Individuals should receive screening for hepatitis C during every pregnancy, according to a practice advisory crafted by the American College of Obstetricians and Gynecologists and endorsed by the Society for Maternal-Fetal Medicine.
In 2018, there were an estimated 50,300 cases of acute hepatitis C in the United States. With a rising hepatitis C rate among women of childbearing age, transmission to infants before or after birth is a concern. A recent study reported that 25% of pregnant women who tested positive for hepatitis C virus (HCV) were diagnosed during pregnancy. Some 5% of infants born to women with the virus will also be affected.
The United States Preventive Services Task Force (USPSTF) recommends hepatitis C screening for all adults at least once in their lifetime. In addition, because of increasing hepatitis C among young women and perinatal transmission, the Centers for Disease Control and Prevention recommends screening for the virus during each pregnancy.
In accordance, the American College of Obstetricians and Gynecologists is now also recommending hepatitis C screening during every pregnancy. The prenatal blood screening will help identify infants who require testing for the virus during a visit to a pediatrician. The organization suggests that hepatitis C testing during pregnancy will further the conversation on viral transmission and risks.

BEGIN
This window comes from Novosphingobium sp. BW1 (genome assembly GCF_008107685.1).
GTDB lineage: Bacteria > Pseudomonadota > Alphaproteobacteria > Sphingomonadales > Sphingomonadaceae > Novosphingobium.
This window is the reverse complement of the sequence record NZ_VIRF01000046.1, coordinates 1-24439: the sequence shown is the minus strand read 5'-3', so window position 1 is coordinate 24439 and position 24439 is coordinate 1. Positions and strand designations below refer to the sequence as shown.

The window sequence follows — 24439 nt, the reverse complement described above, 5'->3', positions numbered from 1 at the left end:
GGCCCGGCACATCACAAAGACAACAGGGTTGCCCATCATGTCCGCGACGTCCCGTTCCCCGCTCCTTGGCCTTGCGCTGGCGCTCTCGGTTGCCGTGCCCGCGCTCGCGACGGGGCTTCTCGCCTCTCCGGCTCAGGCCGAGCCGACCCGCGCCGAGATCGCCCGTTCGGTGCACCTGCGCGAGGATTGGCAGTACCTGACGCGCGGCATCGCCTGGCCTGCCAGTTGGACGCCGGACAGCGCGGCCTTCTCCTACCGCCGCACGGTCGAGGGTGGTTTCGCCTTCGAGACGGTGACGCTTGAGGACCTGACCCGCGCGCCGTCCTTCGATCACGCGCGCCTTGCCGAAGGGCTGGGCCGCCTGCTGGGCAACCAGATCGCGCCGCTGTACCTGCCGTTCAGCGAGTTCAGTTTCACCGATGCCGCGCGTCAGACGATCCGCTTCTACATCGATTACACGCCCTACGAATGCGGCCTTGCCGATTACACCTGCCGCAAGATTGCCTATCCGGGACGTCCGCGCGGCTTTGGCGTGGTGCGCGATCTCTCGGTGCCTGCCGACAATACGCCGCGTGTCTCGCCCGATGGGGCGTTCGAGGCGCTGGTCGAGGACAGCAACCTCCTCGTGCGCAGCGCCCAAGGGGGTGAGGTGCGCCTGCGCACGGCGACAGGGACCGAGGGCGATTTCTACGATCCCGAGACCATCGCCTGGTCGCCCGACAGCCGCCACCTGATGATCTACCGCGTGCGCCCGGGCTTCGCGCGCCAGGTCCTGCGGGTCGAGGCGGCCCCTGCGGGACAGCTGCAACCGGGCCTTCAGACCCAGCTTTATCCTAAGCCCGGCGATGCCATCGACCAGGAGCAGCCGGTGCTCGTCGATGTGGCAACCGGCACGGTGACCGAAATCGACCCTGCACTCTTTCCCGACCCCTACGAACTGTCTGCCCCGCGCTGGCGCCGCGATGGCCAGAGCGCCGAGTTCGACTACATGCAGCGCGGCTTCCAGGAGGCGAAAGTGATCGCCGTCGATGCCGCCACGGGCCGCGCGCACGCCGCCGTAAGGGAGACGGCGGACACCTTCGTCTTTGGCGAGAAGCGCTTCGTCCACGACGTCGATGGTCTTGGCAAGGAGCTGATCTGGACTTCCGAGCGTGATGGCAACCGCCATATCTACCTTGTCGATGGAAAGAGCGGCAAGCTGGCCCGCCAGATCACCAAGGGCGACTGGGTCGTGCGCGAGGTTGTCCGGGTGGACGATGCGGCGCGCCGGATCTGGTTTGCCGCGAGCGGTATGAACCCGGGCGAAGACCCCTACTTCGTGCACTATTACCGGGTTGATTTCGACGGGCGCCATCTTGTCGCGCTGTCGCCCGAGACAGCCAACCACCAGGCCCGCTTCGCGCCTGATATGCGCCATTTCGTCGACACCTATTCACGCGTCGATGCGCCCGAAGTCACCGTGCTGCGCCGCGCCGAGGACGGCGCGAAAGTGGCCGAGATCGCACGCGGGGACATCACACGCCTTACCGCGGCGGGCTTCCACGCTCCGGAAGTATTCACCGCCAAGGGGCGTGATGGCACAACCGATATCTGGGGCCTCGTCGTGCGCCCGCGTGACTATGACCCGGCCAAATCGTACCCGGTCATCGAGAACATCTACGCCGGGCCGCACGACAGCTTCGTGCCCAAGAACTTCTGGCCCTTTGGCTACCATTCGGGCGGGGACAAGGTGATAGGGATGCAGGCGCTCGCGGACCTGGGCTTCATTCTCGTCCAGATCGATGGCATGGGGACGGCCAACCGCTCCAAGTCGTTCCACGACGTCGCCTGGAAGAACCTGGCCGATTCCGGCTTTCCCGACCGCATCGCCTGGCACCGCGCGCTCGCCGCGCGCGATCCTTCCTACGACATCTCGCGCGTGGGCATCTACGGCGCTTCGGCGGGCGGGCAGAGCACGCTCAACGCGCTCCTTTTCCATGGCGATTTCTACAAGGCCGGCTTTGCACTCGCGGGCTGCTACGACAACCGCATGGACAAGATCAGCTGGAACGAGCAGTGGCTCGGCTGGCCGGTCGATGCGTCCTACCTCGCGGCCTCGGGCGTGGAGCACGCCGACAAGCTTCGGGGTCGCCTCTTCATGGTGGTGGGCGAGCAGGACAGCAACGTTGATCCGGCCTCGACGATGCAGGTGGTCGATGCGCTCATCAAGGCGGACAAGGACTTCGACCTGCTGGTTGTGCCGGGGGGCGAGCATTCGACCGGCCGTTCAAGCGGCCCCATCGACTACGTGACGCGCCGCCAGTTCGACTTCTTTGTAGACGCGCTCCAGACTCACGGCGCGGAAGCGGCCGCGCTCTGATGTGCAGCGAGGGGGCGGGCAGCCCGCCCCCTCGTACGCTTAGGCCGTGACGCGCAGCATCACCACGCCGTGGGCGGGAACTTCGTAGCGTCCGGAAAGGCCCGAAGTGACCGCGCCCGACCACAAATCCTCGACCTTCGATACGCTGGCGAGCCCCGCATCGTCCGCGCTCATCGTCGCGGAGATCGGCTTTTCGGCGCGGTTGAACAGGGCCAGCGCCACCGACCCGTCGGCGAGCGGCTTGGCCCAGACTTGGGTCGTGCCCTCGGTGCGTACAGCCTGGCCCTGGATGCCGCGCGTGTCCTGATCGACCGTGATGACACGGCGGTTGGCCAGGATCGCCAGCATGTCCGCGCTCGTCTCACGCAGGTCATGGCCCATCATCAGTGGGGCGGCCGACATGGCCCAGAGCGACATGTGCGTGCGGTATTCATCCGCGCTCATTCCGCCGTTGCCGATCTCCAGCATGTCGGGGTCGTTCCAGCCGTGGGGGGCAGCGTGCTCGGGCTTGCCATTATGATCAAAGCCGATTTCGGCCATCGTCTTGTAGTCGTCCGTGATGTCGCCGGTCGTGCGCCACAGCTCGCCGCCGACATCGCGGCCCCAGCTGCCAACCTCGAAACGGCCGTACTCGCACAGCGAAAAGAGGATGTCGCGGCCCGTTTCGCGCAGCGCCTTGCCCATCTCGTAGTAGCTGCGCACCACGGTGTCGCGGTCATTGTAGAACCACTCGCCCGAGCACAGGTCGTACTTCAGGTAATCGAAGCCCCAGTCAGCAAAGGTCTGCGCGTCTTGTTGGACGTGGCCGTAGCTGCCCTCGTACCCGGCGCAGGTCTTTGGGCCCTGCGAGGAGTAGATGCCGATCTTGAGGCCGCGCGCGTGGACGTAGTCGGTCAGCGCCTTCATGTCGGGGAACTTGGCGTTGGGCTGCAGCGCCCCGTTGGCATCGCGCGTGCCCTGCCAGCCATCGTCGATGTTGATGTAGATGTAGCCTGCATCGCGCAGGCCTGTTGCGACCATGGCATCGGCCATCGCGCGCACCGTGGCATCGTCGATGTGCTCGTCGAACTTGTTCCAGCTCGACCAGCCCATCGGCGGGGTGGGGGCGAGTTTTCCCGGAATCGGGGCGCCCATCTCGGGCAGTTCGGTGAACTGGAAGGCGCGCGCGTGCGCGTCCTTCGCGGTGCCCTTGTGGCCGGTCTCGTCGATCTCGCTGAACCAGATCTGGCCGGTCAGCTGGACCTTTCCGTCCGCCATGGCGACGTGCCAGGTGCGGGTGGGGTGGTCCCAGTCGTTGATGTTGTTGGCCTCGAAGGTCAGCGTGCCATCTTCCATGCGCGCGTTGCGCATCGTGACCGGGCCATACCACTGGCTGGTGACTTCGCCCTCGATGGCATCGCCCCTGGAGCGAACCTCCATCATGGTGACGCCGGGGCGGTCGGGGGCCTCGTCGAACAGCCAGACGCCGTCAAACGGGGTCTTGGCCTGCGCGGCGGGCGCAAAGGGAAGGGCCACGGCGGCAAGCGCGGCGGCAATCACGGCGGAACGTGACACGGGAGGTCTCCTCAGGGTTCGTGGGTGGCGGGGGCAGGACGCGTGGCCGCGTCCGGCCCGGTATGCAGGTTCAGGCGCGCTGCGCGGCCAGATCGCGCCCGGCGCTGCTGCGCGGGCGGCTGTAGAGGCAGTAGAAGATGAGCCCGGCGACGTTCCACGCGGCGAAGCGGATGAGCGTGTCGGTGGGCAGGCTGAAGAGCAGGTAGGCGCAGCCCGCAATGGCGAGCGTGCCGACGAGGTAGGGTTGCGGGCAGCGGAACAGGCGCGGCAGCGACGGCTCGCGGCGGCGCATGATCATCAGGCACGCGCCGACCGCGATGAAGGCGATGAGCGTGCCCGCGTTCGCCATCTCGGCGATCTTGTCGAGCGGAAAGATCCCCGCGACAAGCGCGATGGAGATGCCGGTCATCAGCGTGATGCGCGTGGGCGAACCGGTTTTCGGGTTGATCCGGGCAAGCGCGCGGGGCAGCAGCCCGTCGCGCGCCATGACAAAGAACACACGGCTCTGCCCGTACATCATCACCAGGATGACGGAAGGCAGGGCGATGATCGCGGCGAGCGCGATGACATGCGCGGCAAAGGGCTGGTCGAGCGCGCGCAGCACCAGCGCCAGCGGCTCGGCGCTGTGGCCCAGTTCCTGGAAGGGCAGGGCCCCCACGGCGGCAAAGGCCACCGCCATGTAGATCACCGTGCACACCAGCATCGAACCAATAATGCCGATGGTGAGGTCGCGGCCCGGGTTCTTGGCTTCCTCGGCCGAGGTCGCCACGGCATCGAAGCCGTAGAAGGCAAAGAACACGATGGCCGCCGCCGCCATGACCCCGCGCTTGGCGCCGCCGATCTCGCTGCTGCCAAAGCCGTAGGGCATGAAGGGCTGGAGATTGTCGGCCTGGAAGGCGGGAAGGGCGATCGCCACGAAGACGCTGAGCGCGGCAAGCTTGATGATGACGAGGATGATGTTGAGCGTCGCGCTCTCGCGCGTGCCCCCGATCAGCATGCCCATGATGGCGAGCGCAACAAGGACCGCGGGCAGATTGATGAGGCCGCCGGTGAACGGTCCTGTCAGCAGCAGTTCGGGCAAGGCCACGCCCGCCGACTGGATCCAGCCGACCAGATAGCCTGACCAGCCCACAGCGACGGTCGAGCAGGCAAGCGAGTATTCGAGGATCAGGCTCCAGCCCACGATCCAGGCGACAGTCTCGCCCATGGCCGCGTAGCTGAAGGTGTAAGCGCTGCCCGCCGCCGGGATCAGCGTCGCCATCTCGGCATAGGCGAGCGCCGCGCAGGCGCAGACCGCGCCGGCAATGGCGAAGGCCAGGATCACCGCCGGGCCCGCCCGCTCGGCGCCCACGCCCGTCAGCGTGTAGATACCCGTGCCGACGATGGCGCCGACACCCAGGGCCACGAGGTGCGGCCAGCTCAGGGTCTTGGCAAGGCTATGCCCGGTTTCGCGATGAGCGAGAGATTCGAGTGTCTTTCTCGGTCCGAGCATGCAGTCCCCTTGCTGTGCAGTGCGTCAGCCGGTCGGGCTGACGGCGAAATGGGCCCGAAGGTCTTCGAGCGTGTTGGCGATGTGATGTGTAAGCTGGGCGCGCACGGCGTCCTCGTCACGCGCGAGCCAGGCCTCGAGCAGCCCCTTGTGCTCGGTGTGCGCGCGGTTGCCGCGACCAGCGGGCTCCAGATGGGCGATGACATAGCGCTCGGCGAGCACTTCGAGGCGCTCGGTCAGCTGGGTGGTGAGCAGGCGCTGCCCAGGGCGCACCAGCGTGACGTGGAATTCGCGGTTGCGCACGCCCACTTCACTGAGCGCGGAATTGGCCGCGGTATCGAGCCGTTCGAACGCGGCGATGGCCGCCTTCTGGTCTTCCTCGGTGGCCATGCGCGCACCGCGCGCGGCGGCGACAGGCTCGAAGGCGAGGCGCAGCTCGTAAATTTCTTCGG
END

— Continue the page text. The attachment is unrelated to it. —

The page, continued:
Direct-acting antiviral therapy for hepatitis C is not specifically approved for pregnant individuals, but treatment guidelines state that pregnant people may be treated after a discussion of the risks and benefits. Harvoni (sofosbuvir/ledipasvir) has been shown to be safe and effective for pregnant women. In many cases, people who test positive for HCV during pregnancy may be guided to undergo treatment after labor and breastfeeding are completed. Moreover, the infant’s pediatrician should be apprised of the mother’s HCV-positive status so the baby can be tested and treated appropriately. Direct-acting antivirals are approved for children as young as 3 years old.
Since viral detection before pregnancy is preferable, screening is recommended for individuals considering pregnancy and have not yet been tested per the USPSTF’s universal screening recommendation. If positive, antiviral therapy should be completed before conception.
Click here to read the practice advisory.
Click here to learn more about hepatitis C.